Humanitarian Code of Conduct:
“The humanitarian imperative comes first (1),” but should not impede a serious grounding in the cultural context, poetics and history of those you serve. (3) “Aid will not be used to further a particular political or religious standpoint Humanitarian aid will be given according to the need of individuals, families and communities.” But that is wholly naïve concept with such a full playing field of government funded and religiously motivated actors. (4) We shall endeavor not to act as instruments of government foreign policy NGHAs are agencies which act independently from governments. But the choice remains in undermining weak states, validating the human rights violations of others in order to operate, and making all the bank room deals that allow response to occur. “In order to protect our independence we will seek to avoid dependence upon a single funding source.” Transparency is not just open books it is inviting the community to read them. (5) “We shall respect culture and custom” respect it best by hiring local and utilizing personnel with necessary mastery of language and local custom. (6) “We shall attempt to build disaster response on local capacities”. It’s more than an attempt it is pervious well thought out drawn up plan to train local people in tangible skills needed to foster DRR, preparedness and eventually development. (7) “Ways shall be found to involve program beneficiaries in the management of relief aid.” And that is largely about organizing them before disaster strikes and treating them as people not as “beneficiaries”. (9) “We hold ourselves accountable to both those we seek to assist and those from whom we accept resources.” And admittedly that is most about keeping lines of communication open and being actually transparent. (10) “In our information, publicity and advertising activities, we shall recognize disaster victims as dignified humans, not hopeless objects.” And that speaks volumes as to the mainstream mindset of the sector.
Sphere Standards Notes:
The four basic Protection Principles that inform all humanitarian action are reiterations of material found in the Humanitarian charter, but said more succinctly. (1) “Avoid exposing people to further harm as a result of your actions”, one would really hope. (2) “Ensure people’s access to impartial assistance”. And the 3rd and 4th are more explicitly proactive as the responder is urged to actually “protect people form harm” and “assist people to claim their rights”. The demonstration is all in the actions not the rhetoric.
The most important aspect of Sphere is that if gives very precise requirements for what must be provided in a Humanitarian response if an actor seeks to fill a role. It outlines the minimum requirements of the collective response as well as the details of the operational component. This standardization allows for future accountability and encourages all responders to develop the operational capacity to meet the minimum core standards.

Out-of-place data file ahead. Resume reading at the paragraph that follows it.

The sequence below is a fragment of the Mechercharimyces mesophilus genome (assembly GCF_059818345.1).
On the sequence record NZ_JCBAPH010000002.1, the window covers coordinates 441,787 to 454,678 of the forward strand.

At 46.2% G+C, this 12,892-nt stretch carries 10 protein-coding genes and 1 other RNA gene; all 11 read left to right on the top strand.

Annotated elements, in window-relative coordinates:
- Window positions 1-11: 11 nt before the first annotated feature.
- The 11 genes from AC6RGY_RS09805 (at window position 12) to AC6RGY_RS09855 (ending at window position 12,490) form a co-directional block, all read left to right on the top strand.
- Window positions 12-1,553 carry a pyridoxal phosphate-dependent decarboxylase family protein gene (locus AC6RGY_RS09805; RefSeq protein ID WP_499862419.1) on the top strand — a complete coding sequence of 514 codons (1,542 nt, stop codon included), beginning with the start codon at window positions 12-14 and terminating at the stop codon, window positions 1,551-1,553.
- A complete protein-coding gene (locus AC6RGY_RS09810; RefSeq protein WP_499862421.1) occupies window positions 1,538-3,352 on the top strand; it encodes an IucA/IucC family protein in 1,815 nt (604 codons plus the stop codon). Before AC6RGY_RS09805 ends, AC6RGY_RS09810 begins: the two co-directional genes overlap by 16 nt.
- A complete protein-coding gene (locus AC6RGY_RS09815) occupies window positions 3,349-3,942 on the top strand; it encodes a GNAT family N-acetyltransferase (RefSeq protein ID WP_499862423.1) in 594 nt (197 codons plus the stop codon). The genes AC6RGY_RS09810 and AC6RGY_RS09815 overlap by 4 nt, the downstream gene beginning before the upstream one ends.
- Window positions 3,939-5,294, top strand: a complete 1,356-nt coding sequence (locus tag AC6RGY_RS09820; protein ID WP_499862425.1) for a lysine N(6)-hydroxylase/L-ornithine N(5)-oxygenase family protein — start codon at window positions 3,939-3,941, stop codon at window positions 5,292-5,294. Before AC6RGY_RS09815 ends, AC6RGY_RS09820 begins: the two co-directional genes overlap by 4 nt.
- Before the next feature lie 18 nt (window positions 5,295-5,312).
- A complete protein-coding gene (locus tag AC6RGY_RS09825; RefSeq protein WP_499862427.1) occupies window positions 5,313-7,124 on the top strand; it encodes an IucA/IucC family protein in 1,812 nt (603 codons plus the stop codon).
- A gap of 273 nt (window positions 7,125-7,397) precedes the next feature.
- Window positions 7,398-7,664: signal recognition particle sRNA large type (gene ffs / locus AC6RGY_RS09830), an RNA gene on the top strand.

My conclusions are not different from those made by Oxfam, Sphere or the IRCRC. We are however more specific in that every actionable organization should feel obligation and take steps to invest in mass capacity instead of simply incorporation of DRR into ongoing operations. This will require investment in training modules for both deputization and long term capacity development of emergency response. Food/cash for work programs are humiliating.
The mandate of humanitarian actors must move beyond the immediacy of the latest state of emergency and put the resources into the hands of local actors who can utilize the skills and training as a contribution to civil society as well as for when disaster strikes.
To embrace Sphere is also to acknowledge that most local actors will not be able to meet those standards without outside support and that support cannot be transferred in the chaos of an immediate response. Deputization is stop gap maneuver not a capacity measure, but those that emerge to aid the rescuers and response should be seen as the most viable candidates for future capacity efforts.
We make three recommendations that we hope will bring the future of Humanitarian response into compliance with Sphere and under the meaningful leadership of beneficiaries;
- Mandatory cross-sector investment in Mass Capacity Modules; operational commitment of all Humanitarian and Development actors to introduce training modules that impart tangible needed skills for provision of social services and emergency response to local actors; as well as training in the organizational capacity to respond to local emergencies.
- Implementation of Module based capacity building at all stages of development enterprise and humanitarian sector.
- Mandatory commitment to Sphere Standards/ Humanitarian code and implementation of a UN-ICC Monitoring Commission to provide oversight and accountability via an international judiciary for NGOS, INGOS and State Actors that exhibit gross negligence or criminal liability in the realms of preparedness or humanitarian response. This special court would be a platform for grievances and redress for beneficiaries harmed via action or inaction of the agencies charged with conducting response.